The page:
Donors have immense power these days. They can ignore your communications! The best way to ensure that they don’t exercise that power is to gain their permission to communicate with them. Having a list of 100,000 matters little if no one engages with your outreach.
You can gain permission if you develop content (engagement experiences, tools, widgets, videos, workbooks, apps, etc.) that provides value to your target audience of potential donors. As they benefit from what you’re providing, ask them to consider opting-in to have a relationship.
Then ask them to tell you about their interests and passions so you can do your best to communicate with them relevantly. The best way to do that is with a survey.
If you think personalization is about putting a person’s name on a letter or email, think again. It’s about a lot more than that.
Once you’ve gained permission, you must prove over and over that you won’t abuse the privilege you just attained by over-communicating irrelevantly. Show them that you care by demonstrating that you listened. Personalize your communications with relevant content and offers that reflect each individual’s interests and passions.
Involvement leads to commitment. Get people to participate!
Any level of association will do. Offer opportunities for arms-length participation such as a chance to view a webinar, hear a podcast or use an app. Or offer chances for deeper engagement such as board leadership, committee involvement, etc.
Wondering which participation offer to send to an individual? The offer should match their interests and consideration stage.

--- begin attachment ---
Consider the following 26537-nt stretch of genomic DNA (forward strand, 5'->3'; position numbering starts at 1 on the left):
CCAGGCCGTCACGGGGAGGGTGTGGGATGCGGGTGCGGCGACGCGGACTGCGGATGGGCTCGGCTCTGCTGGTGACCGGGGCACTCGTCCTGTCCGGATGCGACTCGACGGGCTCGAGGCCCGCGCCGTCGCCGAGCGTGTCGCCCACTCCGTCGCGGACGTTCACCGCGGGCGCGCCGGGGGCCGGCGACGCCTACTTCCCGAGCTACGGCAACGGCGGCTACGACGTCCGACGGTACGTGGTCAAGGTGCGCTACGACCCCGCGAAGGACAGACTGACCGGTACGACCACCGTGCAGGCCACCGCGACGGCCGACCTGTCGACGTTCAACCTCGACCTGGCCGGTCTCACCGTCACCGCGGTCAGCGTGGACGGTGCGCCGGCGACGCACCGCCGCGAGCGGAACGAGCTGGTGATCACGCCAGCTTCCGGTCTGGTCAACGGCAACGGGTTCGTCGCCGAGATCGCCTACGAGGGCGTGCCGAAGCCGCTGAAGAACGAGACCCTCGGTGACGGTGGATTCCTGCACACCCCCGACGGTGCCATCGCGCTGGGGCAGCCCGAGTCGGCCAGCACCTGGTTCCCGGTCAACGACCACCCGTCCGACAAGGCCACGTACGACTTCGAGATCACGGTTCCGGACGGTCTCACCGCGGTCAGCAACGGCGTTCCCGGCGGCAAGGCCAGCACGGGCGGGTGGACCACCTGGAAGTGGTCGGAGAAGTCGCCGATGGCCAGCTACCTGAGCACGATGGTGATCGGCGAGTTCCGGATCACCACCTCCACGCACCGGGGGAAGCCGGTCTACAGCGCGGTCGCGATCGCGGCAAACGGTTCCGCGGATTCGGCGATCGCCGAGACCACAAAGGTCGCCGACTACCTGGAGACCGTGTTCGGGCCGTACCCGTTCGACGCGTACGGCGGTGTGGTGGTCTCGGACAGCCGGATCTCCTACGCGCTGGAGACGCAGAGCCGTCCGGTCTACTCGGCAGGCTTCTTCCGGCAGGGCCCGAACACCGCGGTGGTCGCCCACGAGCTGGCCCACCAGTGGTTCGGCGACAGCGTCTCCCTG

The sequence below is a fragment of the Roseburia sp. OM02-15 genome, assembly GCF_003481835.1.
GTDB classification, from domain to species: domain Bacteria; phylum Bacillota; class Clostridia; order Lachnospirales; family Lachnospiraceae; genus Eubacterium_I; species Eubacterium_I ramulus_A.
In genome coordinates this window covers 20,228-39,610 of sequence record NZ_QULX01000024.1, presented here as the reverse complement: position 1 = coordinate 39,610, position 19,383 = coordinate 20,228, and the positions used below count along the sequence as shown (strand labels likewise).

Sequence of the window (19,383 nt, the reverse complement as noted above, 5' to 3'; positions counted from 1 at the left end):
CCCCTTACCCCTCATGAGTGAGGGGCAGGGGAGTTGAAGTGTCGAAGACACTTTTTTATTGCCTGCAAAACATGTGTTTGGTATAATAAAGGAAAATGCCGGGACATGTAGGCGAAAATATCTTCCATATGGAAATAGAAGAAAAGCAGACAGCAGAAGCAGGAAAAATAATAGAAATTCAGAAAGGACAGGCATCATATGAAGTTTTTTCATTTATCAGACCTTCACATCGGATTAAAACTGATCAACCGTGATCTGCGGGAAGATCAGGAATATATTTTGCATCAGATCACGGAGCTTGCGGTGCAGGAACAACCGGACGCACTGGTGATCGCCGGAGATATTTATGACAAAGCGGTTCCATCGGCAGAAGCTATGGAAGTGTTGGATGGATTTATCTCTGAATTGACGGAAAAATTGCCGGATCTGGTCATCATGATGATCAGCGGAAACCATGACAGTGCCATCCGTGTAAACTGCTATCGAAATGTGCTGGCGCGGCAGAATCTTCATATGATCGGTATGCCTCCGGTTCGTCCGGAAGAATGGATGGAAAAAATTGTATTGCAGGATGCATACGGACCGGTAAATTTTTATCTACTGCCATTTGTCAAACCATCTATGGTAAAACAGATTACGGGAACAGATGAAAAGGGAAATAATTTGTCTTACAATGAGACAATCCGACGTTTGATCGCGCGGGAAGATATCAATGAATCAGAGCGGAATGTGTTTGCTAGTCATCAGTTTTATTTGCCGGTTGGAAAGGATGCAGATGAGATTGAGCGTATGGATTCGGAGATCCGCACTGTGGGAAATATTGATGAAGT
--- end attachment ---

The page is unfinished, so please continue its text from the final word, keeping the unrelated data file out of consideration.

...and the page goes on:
Most fundraising is very short-sighted. Yet, the turtle beats the hare every time. If you are focused on the Pareto Principle (which you should be), remain slow and steady. Don’t give up and your persistence will pay off.
But remember to be novel. Persistence isn’t about redundancy. Don’t send the same thing to the same person over and over. Being creative and original will attract attention and interest.
Patience proves your commitment to success. It also proves that you care about your relationship with your supporters. You won’t push them too far, too fast just to get another donation. You won’t abuse the permission they granted.
It shows to your donors that you realize that great things take time and that their timetables matter more than yours because you care about them. Being patient confirms to them that you just want to make them feel good and you’re in it for the long haul— just like they want to be.
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Permission is the best starting place, to be sure – – classic Seth Godin with the usual MarketSmart value added. Thanks for keeping this uncomplicated for us, Greg!